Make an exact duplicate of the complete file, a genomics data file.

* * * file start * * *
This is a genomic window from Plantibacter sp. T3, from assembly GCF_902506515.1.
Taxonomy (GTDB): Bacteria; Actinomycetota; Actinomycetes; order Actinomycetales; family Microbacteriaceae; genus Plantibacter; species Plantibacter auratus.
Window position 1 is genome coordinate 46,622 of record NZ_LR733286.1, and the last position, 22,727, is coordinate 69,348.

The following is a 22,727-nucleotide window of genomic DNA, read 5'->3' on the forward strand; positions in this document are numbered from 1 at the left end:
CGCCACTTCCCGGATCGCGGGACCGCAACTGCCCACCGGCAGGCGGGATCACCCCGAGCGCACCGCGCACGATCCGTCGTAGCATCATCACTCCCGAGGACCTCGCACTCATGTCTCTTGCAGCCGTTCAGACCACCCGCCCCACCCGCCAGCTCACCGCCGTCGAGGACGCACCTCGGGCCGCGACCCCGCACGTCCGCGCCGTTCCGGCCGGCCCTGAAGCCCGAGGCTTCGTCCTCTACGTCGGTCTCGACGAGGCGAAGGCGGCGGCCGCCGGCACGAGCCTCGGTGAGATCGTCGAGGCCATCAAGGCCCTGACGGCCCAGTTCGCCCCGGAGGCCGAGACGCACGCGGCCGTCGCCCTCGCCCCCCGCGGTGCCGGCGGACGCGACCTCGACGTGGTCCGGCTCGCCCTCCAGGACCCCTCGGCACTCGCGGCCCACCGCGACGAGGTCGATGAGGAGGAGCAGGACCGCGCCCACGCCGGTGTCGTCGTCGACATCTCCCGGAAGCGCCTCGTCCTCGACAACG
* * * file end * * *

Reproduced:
This is a genomic window from Plantibacter sp. T3, from assembly GCF_902506515.1.
Taxonomy (GTDB): Bacteria; Actinomycetota; Actinomycetes; order Actinomycetales; family Microbacteriaceae; genus Plantibacter; species Plantibacter auratus.
Window position 1 is genome coordinate 46,622 of record NZ_LR733286.1, and the last position, 22,727, is coordinate 69,348.

The following is a 22,727-nucleotide window of genomic DNA, read 5'->3' on the forward strand; positions in this document are numbered from 1 at the left end:
CGCCACTTCCCGGATCGCGGGACCGCAACTGCCCACCGGCAGGCGGGATCACCCCGAGCGCACCGCGCACGATCCGTCGTAGCATCATCACTCCCGAGGACCTCGCACTCATGTCTCTTGCAGCCGTTCAGACCACCCGCCCCACCCGCCAGCTCACCGCCGTCGAGGACGCACCTCGGGCCGCGACCCCGCACGTCCGCGCCGTTCCGGCCGGCCCTGAAGCCCGAGGCTTCGTCCTCTACGTCGGTCTCGACGAGGCGAAGGCGGCGGCCGCCGGCACGAGCCTCGGTGAGATCGTCGAGGCCATCAAGGCCCTGACGGCCCAGTTCGCCCCGGAGGCCGAGACGCACGCGGCCGTCGCCCTCGCCCCCCGCGGTGCCGGCGGACGCGACCTCGACGTGGTCCGGCTCGCCCTCCAGGACCCCTCGGCACTCGCGGCCCACCGCGACGAGGTCGATGAGGAGGAGCAGGACCGCGCCCACGCCGGTGTCGTCGTCGACATCTCCCGGAAGCGCCTCGTCCTCGACAACG